Elections officials expected a flood of requests for mail ballots this year.

What they got requires Noah to build an ark.

Nearly 18 times as many Pennsylvanians have requested mail ballots this year as in the 2016 primary, fueled by both a change in election law that allows anyone to vote by mail and a pandemic that makes it riskier to vote in person.

Pennsylvania Secretary of State Kathy Boockvar said Thursday that she expects a majority of votes to be cast by mail in Tuesday’s election, a massive jump from the 5% absentee rate of past elections. About 1.9 million Pennsylvanians have requested mail ballots this year, compared with 107,000 in 2016.

And those ballots are being sent mostly to Democrats and older voters, a review of data on state mail-ballot requests show.

Here’s what we found when we looked at where those requests are coming from and what, if anything, it can tell us about voter behavior.

Democrats are clearly fueling the surge in mail ballots, requesting nearly 2.5 times as many ballots as Republicans.

It’s unclear why, but there are a few likely factors, including a partisan divide over vote-by-mail, a noncompetitive Republican presidential primary, and a growing partisan split over how seriously to treat the pandemic.

President Donald Trump has denounced voting by mail, falsely, as an invitation to rampant fraud. (There is no evidence of widespread voter fraud, by mail or in person, and Trump and several of his close advisers themselves vote by mail. Both parties are encouraging supporters to vote by mail.)

It’s also possible there’s simply less interest from Republicans in the primary election.

Both presidential primaries are all but officially decided — but on the Democratic side, Vermont Sen. Bernie Sanders remains on the ballot, which could be turning out more Democratic voters.

“If you’re on the incumbent side, you may not have voters who understand or know there are other races,” said Tammy Patrick, senior adviser for elections at Democracy Fund, a bipartisan foundation dedicated to voting rights. “So I think that in many cases because one party didn’t have a presidential primary, that can also contribute.”

The pandemic could also be having an effect on the partisan split over absentee requests.

Despite public polling that shows a majority of Americans want to abide by Centers for Disease Control and Prevention precautions, the GOP narrative, led by Trump, has been to reopen faster and downplay the severity of the virus, whereas Democrats have called for a more cautious approach.

Even wearing a mask has become political to some.

“Some of the rhetoric we’re hearing is that there’s one side that believes this is a hoax and one side that believes it’s not,” Patrick said. "That can tie into how those cohorts choose to participate in the election.”

Before 2020, Patrick said, there was no partisan split over voting by mail, which is common in red and blue states.

Patrick wonders whether Republican requests slowed as Democrat requests sped up — as was the case in Pennsylvania — due in part to some of the political debate around absentee ballots.

“We have a narrative that’s come out that we should be questioning the legitimacy of vote by mail and casting doubt on it as an option for voters," she said.

Although Democrats have a voter registration advantage statewide, they requested mail ballots at disproportionately high rates in every single county across the state.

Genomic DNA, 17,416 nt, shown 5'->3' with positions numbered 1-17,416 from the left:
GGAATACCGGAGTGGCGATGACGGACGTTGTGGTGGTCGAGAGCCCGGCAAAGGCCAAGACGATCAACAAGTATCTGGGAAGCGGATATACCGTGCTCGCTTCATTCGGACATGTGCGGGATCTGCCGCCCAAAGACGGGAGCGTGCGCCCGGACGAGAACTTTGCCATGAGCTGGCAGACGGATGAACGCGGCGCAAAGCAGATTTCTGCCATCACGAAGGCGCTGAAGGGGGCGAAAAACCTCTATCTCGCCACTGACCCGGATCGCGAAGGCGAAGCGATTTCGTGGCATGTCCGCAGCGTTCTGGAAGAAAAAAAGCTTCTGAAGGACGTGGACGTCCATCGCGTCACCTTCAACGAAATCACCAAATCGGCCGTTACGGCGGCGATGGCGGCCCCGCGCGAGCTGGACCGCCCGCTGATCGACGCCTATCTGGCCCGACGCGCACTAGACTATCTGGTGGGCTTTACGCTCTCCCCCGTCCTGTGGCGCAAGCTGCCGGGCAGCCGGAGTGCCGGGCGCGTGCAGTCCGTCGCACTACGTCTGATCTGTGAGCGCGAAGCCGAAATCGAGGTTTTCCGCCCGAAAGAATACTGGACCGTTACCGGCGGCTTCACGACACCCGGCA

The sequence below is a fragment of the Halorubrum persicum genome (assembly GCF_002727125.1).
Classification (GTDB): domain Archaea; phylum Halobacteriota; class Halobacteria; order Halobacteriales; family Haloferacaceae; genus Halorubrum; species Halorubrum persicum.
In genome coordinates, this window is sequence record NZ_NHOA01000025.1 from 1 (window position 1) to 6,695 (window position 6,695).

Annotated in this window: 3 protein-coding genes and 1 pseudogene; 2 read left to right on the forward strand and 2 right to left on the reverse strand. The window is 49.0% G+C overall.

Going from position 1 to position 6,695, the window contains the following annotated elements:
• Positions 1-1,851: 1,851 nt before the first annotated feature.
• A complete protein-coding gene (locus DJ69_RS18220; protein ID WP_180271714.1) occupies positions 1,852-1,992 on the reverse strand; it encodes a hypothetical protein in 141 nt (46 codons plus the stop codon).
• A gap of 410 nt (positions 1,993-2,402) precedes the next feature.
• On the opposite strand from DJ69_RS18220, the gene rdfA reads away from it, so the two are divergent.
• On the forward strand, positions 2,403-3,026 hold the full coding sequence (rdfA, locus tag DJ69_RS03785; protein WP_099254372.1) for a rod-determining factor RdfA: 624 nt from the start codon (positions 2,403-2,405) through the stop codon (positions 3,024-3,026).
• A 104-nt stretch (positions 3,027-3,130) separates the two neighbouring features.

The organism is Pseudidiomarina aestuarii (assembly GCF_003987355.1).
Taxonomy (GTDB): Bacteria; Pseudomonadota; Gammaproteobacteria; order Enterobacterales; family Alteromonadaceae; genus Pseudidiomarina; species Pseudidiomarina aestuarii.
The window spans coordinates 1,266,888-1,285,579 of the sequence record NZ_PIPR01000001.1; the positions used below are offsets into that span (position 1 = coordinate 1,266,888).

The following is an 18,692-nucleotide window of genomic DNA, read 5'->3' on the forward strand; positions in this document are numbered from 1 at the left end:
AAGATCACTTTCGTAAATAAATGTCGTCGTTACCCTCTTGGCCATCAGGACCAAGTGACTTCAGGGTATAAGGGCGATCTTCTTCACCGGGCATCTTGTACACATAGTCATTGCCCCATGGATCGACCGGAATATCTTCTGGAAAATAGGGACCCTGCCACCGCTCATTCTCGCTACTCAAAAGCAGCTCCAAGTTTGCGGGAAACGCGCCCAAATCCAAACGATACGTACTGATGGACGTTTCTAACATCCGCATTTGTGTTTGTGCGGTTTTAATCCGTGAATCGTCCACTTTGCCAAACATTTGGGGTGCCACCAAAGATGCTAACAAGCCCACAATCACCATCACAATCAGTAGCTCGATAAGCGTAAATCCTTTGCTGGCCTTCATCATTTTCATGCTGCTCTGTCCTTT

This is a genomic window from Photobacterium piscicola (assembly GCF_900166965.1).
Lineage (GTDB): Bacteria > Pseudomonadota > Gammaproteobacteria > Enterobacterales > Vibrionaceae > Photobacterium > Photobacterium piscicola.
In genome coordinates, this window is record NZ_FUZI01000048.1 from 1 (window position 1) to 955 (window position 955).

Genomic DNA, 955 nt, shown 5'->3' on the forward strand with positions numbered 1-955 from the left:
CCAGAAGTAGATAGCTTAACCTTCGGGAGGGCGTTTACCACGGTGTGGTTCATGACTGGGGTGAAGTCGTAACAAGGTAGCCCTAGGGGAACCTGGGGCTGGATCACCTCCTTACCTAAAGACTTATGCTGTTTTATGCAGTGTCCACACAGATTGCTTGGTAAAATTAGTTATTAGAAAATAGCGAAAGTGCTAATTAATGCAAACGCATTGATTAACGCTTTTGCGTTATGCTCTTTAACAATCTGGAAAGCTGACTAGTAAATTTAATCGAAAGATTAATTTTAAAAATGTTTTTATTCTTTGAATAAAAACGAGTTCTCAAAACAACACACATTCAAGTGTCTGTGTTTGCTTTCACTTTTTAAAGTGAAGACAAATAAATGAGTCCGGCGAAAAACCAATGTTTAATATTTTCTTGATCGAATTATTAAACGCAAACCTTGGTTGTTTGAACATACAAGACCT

Take, for example, heavily Republican Potter County, where Democrats make up just 1 out of 5 registered voters — and requested 1 out of 3 mail ballots.

It’s unclear whether turnout in the primary will predict turnout in November.

“Are Democrats perhaps setting themselves up for some wishful thinking?” asked Edward Foley, director of Election Law at Moritz College of Law at Ohio State University. “Maybe. Social science data says vote by mail isn’t intrinsically advantaging one party over another.”

Among Foley’s biggest concerns is that the public — and the media — practice patience as results start to come in, particularly in November, given the high number of ballots that won’t be counted the night of.

The median age of voters requesting mail ballots is 61.2, meaning half of the Pennsylvania voters who requested one are older than that.

Mail ballot requests have come disproportionately from older voters, with voters over the age of 55 making up 61% of requests and 43% of registered voters.

“We’re seeing in states like Wisconsin, Ohio, Michigan, the consumers are saying they want to vote by mail,” Foley said. “It’s not just the pure convenience of it but is definitely being affected by the health pandemic ... and we know older voters are more at risk.”

Patrick noted that, in states where registered voters are automatically mailed ballots (Pennsylvania is not one), seniors far outnumber voters younger than 25 in registration.

“For younger voters, not registered, if they’re not getting a ballot in the mail they may not know that’s an option," she said. "We saw this in some data from 2018 where we had more voters going to the polls on Tuesday in some states where they traditionally had a higher percentage of vote-by-mail than in person. We think some of that is first-time voters don’t know they have options.”

How many people who request ballots actually vote and how that behavior translates to November is something political scientists and both parties will be watching carefully. These are big changes happening very quickly, Patrick said.

“Instead of going along an evolutionary path that usually takes a state about a decade, we are jumping way ahead,” Patrick said. “So, in this moment we can assume nothing.”